Canaday’s main clean sport fight is against known performance-enhancing drugs like EPO where people can get huge, long-lasting advantages for high-level training and racing. For those using cannabis to help curb nausea, for example, it may help and offer an unfair advantage in a long-distance trail race. But as far as potential training benefits are concerned, Canaday thinks any would be negligible.
Sponsorship is also an issue when it comes to athletes and cannabis. As the availability of legal cannabis grows, so too does the amount of money spent on marketing. A handful of trail runners have garnered sponsorships from alcohol brands, including Canaday, who is sponsored by Avery Brewing Co., and Gina Lucrezi, who is sponsored by Upslope Brewing Company. Meanwhile, Rickey Gates is sponsored by Sombra Mezcal.
“Wanting a cannabis sponsor is no different than wanting a shoe or gel sponsor, you don’t have to pay for something you use,” Collins says.
Some wonder if that should be allowed, given that pot is considered a banned substance for competitive athletes. Earlier this year, champion trail runner Dave Mackey, also of Boulder, took issue with Collins’ sponsorship.
“The biggest issue I had specifically with Avery, was because he’s performing at an elite level and benefitting from it. He’s promoting the product and not being tested,” Mackey says. “If someone had been promoted by a steroid company, then I believe those people should be tested, especially once you are competing at a certain level, to make sure you are clean.”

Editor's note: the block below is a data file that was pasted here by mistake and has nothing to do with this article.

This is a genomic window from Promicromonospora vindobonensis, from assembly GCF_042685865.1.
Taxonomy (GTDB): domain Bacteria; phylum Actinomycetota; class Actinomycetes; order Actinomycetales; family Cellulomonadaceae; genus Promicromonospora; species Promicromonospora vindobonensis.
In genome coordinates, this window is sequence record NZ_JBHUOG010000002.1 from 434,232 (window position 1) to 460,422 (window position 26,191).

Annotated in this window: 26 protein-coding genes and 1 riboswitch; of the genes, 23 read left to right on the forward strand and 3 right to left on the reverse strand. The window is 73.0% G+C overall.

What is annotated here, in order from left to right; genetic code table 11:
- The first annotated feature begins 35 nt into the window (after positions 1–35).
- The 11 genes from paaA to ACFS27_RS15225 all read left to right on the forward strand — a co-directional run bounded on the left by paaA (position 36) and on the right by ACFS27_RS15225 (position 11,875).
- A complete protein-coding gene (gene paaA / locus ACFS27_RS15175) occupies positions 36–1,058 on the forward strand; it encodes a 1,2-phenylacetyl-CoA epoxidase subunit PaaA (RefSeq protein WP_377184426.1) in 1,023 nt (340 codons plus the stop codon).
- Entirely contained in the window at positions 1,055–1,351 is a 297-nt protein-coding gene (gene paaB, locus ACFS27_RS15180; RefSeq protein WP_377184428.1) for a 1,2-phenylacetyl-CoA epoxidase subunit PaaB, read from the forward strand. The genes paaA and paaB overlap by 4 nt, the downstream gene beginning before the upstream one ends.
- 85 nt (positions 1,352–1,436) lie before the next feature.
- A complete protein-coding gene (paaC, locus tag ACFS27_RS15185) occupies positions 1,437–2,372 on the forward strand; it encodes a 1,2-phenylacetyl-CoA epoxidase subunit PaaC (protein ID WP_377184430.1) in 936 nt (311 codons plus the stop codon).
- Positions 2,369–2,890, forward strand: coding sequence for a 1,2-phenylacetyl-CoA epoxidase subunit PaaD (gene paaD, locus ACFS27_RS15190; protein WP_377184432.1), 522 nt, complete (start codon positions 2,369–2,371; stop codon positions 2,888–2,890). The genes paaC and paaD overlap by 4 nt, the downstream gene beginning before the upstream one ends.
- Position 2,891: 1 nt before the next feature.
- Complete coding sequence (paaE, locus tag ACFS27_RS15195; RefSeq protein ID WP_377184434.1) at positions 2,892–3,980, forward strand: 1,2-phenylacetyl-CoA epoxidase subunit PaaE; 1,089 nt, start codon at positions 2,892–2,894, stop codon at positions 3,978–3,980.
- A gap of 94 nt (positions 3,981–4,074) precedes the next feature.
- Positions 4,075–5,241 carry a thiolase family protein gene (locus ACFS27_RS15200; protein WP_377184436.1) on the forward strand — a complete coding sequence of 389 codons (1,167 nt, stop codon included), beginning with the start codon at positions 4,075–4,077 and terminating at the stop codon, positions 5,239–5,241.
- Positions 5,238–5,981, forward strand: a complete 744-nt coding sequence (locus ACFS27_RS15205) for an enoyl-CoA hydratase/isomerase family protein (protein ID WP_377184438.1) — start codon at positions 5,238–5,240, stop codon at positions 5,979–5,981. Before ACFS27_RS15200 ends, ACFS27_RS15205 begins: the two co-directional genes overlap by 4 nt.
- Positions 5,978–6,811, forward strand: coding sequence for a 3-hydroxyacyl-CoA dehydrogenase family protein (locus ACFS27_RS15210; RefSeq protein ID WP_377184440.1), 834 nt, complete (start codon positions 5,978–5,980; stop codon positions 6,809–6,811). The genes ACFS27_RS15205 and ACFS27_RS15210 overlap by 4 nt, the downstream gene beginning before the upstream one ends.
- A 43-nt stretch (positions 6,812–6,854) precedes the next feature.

The conversation prompted the American Trail Running Association (ATRA) to make a statement about where they stood on the issue.
“I created the ATRA statement to read that as long as you are legal under USADA and WADA, then it’s fine. Whatever you’re going to do that’s legal, we’re not going to judge,” says Adam Chase, President of ATRA. “But having tried cannabis on a run, I can understand how it can be a performance enhancer. I’m glad it’s a banned substance in competition.”
Ian Sharman, director of the Altra U.S. Skyrunner Series and winner of the 2017 Leadville 100, says the rules are the rules when it comes to WADA’s list of banned substances.
“There are going to be some people in races who have higher levels of cannabis in their bloodstream. Some may even use to enhance performance, but for most people it’s probably not the case,” says Sharman, 37, who lives in Bend, Oregon, where pot is legal. “Until more science is done to understand how marijuana affects runners, we will simply follow the rules and honor bans.”